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Sounds like a question from a final exam in a jazz history course. Perhaps a take-home essay question that we're helping to answer for holynova?
Oh, man...I think you nailed it. I took a jazz history course at a university in NC. Out of 40-some people in the class, only two were musicians (both sax players). Only two people passed the course. (Gee, I wonder who?)
The only reason everyone else took the class was because they thought it would be an "easy" course to take as an elective. Knowing this, the professor (also a sax instructor) made the class as hard as he possibly could. I can't tell you how many people at that university had their GPA's ruined because they thought jazz history would be an easy "A".
 

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H'nova - the greatest differences were in their choice of alcohol, drugs, and shoes. Serious jazz musicians back in the day were really into the way they dressed for performances - especially shiny shoes.
 

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I like how Ken Burns' Jazz described Charlie Parker -- he came to NYC from the midwest and was at the forefront of a new movement (be-bop), he led it for a time, then destroyed himself. Really interesting -- makes you wonder how much their underlying troubles were driving their creativity.

Please note -- not endorsing drug use, just recognizing that in most cases, it's a symptom of deep inner turmoil. That turmoil is what I'm thinking drove the creative genius.
 

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Ha, prolly right!

Then I can hijack this thread... I get a phone call out of the blue from my Ex. I go hey baby where are you? She says, I'm driving out in the Oregon back country with my daughter and her friend. Her friend says her grandfather played with Miles and Trane... you are the only person I know that could tell me his name... she doesn't know. A white guy that played with both Miles and Trane?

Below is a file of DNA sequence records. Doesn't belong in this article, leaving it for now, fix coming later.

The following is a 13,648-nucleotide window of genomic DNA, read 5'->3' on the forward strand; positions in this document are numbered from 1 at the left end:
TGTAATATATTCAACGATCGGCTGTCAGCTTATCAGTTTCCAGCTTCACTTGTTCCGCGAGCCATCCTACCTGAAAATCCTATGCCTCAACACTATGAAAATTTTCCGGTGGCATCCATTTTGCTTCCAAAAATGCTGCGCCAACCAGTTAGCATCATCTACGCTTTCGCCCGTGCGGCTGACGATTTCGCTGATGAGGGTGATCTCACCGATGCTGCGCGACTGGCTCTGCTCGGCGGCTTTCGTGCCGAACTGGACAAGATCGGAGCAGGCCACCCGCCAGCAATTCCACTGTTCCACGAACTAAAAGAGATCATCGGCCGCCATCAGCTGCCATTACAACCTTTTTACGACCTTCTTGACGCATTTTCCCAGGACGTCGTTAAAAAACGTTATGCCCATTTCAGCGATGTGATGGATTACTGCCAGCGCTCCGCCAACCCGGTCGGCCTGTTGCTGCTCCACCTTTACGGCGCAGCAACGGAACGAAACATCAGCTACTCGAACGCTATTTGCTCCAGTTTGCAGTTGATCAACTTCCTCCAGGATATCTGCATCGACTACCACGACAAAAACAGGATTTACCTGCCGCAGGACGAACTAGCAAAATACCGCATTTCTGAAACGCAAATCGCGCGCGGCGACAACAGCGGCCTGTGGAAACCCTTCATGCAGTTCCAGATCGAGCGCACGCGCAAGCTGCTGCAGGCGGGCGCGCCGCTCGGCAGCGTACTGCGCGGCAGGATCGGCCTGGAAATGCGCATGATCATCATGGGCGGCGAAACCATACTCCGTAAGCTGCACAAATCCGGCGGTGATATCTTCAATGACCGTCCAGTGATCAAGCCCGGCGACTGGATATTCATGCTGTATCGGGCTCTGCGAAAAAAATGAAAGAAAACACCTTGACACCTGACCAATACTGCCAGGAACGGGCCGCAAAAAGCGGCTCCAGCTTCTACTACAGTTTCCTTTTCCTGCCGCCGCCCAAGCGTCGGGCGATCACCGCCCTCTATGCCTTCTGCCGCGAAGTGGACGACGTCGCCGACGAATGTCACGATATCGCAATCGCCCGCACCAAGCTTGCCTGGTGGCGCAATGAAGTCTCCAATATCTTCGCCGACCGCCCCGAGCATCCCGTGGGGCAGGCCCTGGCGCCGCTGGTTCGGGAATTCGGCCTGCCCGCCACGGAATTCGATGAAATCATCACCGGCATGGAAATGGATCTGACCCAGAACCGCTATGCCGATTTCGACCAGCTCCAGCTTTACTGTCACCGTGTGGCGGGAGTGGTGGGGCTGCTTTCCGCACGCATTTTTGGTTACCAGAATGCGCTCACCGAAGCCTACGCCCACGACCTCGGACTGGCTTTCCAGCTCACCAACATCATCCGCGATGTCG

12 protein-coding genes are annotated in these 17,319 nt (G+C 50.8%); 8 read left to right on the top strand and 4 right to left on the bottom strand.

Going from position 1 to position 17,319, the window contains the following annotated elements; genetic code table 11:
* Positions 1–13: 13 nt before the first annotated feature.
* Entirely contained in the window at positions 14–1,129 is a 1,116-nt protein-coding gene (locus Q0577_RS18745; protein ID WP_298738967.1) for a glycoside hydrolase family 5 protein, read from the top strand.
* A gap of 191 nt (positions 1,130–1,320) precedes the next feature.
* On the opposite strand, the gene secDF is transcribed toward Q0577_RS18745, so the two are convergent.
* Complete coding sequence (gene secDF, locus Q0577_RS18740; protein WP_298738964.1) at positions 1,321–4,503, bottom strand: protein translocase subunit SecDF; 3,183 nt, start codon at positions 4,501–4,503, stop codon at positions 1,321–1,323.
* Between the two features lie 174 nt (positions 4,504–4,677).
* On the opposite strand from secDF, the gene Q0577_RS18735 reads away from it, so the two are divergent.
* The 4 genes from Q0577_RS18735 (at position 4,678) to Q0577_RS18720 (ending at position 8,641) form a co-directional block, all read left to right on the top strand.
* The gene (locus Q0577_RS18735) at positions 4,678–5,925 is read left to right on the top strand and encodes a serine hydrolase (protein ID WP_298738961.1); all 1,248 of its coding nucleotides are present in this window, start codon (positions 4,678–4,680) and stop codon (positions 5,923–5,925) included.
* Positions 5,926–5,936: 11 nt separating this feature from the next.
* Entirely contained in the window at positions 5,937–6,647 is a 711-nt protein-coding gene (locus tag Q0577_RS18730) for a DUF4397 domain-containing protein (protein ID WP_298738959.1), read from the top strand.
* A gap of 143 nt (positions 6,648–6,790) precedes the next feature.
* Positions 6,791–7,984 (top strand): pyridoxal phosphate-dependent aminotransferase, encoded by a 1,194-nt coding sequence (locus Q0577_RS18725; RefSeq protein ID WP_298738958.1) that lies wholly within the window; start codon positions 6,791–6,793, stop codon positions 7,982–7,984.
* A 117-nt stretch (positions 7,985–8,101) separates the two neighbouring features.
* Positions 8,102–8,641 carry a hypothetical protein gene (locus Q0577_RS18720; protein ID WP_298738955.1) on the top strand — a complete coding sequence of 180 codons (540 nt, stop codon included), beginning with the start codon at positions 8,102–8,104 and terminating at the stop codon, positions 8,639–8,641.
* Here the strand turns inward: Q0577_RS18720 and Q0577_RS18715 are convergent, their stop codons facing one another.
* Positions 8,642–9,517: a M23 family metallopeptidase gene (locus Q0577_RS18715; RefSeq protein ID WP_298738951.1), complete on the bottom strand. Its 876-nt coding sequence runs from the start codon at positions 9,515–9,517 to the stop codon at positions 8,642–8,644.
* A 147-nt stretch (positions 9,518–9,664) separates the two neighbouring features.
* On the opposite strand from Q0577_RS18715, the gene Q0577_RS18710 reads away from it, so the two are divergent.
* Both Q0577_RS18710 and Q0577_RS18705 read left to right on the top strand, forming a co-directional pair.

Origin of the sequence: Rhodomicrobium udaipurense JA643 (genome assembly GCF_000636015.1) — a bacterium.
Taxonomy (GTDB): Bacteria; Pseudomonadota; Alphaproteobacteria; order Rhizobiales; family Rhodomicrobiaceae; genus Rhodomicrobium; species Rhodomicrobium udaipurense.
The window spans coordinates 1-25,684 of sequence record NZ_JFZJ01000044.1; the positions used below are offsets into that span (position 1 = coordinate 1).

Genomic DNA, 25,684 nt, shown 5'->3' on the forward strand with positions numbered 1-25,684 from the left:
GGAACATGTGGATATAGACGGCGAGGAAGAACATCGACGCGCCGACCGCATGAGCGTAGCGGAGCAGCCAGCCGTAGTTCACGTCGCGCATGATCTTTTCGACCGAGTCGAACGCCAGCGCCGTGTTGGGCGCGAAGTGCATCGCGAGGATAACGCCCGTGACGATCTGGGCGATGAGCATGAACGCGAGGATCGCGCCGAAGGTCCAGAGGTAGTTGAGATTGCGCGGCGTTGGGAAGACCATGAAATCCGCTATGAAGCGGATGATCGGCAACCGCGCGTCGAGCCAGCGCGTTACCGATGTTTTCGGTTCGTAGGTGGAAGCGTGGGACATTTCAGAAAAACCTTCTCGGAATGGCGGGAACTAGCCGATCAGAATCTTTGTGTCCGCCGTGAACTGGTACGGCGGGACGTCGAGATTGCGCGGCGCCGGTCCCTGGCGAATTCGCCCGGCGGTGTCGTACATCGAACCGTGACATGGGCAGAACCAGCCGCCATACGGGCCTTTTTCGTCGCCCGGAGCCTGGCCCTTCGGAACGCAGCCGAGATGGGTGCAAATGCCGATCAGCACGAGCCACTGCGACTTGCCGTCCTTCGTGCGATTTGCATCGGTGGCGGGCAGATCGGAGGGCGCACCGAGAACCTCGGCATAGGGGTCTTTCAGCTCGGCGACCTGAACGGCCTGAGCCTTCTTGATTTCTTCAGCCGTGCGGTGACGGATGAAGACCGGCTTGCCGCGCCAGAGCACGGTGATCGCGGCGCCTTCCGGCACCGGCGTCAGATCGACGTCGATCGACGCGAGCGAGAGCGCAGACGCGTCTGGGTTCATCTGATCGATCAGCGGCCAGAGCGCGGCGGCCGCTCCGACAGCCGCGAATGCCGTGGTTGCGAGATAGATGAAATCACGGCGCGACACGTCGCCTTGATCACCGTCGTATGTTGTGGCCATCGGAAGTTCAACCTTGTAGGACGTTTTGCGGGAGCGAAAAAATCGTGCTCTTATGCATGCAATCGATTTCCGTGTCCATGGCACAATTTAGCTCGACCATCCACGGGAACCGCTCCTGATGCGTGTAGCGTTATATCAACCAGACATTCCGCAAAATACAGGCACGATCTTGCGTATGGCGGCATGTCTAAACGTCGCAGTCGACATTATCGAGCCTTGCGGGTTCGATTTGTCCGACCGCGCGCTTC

All I could think to say was Charlie Haden. Not that I knew that, but because I guessed that it could be true. It seems to me CH played with so many people. I can't think of any other players. Any ideas?
 

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A white guy that played with both Miles and Trane?

All I could think to say was Charlie Haden. Not that I knew that, but because I guessed that it could be true. It seems to me CH played with so many people. I can't think of any other players. Any ideas?
Well, certainly pianist Bill Evans. I'm sure there are more.
 

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Ha, prolly right!

Then I can hijack this thread... I get a phone call out of the blue from my Ex. I go hey baby where are you? She says, I'm driving out in the Oregon back country with my daughter and her friend. Her friend says her grandfather played with Miles and Trane... you are the only person I know that could tell me his name... she doesn't know. A white guy that played with both Miles and Trane?

...
She's old enough to appreciate the significance of "Miles and Trane" and know that her grandfather played with them, but doesn't know her grandfather's name??
 

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What are you ahving trouble with? Many biographies out on all those cats. Try not to think of music and arts as "careers", especially in todays paradigm. Careers suggest explicit and obvious "paths" to success.
 

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What are you ahving trouble with? Many biographies out on all those cats. Try not to think of music and arts as "careers", especially in todays paradigm. Careers suggest explicit and obvious "paths" to success.
I wonder if some of these kids know what a book is? :)